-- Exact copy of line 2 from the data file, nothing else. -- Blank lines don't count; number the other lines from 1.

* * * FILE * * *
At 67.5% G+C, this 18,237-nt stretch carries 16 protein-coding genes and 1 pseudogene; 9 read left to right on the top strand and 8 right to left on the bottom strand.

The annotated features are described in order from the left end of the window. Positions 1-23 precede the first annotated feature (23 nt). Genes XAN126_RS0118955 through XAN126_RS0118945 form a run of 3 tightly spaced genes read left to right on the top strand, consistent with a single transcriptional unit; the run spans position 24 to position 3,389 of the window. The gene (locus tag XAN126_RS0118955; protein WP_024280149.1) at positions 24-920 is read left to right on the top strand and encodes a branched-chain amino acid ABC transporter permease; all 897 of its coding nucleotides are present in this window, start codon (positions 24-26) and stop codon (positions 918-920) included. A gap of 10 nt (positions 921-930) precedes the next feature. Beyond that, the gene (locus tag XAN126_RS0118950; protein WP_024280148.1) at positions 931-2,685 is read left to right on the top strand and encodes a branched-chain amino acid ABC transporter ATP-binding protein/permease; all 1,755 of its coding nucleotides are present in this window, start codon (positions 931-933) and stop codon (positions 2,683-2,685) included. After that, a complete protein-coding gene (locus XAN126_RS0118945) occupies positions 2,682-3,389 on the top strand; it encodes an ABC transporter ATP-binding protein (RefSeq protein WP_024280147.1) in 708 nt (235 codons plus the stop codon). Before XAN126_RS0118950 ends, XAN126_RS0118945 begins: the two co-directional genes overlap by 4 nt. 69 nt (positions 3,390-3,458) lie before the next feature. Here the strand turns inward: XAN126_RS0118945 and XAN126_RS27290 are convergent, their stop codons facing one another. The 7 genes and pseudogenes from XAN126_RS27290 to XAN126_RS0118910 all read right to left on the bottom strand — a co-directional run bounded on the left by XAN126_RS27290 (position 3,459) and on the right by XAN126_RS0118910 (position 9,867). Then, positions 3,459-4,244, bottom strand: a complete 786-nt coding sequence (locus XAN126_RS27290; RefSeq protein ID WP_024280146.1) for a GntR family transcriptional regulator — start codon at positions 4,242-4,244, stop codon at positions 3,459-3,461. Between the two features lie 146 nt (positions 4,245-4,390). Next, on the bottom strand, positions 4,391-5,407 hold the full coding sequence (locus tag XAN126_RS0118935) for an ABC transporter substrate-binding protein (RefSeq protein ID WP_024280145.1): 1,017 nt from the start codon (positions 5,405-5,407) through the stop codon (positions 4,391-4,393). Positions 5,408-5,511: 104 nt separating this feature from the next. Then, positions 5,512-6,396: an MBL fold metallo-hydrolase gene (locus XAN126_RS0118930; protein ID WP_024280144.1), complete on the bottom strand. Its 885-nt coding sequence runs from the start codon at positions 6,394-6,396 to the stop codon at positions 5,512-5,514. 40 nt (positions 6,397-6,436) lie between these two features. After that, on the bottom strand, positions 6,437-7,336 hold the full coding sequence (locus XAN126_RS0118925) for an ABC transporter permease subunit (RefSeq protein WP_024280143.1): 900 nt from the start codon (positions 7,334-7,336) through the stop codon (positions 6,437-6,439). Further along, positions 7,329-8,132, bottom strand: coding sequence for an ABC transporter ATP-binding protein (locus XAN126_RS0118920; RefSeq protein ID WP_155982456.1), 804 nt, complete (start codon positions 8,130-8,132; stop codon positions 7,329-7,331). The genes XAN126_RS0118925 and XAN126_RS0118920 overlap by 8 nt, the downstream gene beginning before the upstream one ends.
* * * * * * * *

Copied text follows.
The annotated features are described in order from the left end of the window. Positions 1-23 precede the first annotated feature (23 nt). Genes XAN126_RS0118955 through XAN126_RS0118945 form a run of 3 tightly spaced genes read left to right on the top strand, consistent with a single transcriptional unit; the run spans position 24 to position 3,389 of the window. The gene (locus tag XAN126_RS0118955; protein WP_024280149.1) at positions 24-920 is read left to right on the top strand and encodes a branched-chain amino acid ABC transporter permease; all 897 of its coding nucleotides are present in this window, start codon (positions 24-26) and stop codon (positions 918-920) included. A gap of 10 nt (positions 921-930) precedes the next feature. Beyond that, the gene (locus tag XAN126_RS0118950; protein WP_024280148.1) at positions 931-2,685 is read left to right on the top strand and encodes a branched-chain amino acid ABC transporter ATP-binding protein/permease; all 1,755 of its coding nucleotides are present in this window, start codon (positions 931-933) and stop codon (positions 2,683-2,685) included. After that, a complete protein-coding gene (locus XAN126_RS0118945) occupies positions 2,682-3,389 on the top strand; it encodes an ABC transporter ATP-binding protein (RefSeq protein WP_024280147.1) in 708 nt (235 codons plus the stop codon). Before XAN126_RS0118950 ends, XAN126_RS0118945 begins: the two co-directional genes overlap by 4 nt. 69 nt (positions 3,390-3,458) lie before the next feature. Here the strand turns inward: XAN126_RS0118945 and XAN126_RS27290 are convergent, their stop codons facing one another. The 7 genes and pseudogenes from XAN126_RS27290 to XAN126_RS0118910 all read right to left on the bottom strand — a co-directional run bounded on the left by XAN126_RS27290 (position 3,459) and on the right by XAN126_RS0118910 (position 9,867). Then, positions 3,459-4,244, bottom strand: a complete 786-nt coding sequence (locus XAN126_RS27290; RefSeq protein ID WP_024280146.1) for a GntR family transcriptional regulator — start codon at positions 4,242-4,244, stop codon at positions 3,459-3,461. Between the two features lie 146 nt (positions 4,245-4,390). Next, on the bottom strand, positions 4,391-5,407 hold the full coding sequence (locus tag XAN126_RS0118935) for an ABC transporter substrate-binding protein (RefSeq protein ID WP_024280145.1): 1,017 nt from the start codon (positions 5,405-5,407) through the stop codon (positions 4,391-4,393). Positions 5,408-5,511: 104 nt separating this feature from the next. Then, positions 5,512-6,396: an MBL fold metallo-hydrolase gene (locus XAN126_RS0118930; protein ID WP_024280144.1), complete on the bottom strand. Its 885-nt coding sequence runs from the start codon at positions 6,394-6,396 to the stop codon at positions 5,512-5,514. 40 nt (positions 6,397-6,436) lie between these two features. After that, on the bottom strand, positions 6,437-7,336 hold the full coding sequence (locus XAN126_RS0118925) for an ABC transporter permease subunit (RefSeq protein WP_024280143.1): 900 nt from the start codon (positions 7,334-7,336) through the stop codon (positions 6,437-6,439). Further along, positions 7,329-8,132, bottom strand: coding sequence for an ABC transporter ATP-binding protein (locus XAN126_RS0118920; RefSeq protein ID WP_155982456.1), 804 nt, complete (start codon positions 8,130-8,132; stop codon positions 7,329-7,331). The genes XAN126_RS0118925 and XAN126_RS0118920 overlap by 8 nt, the downstream gene beginning before the upstream one ends.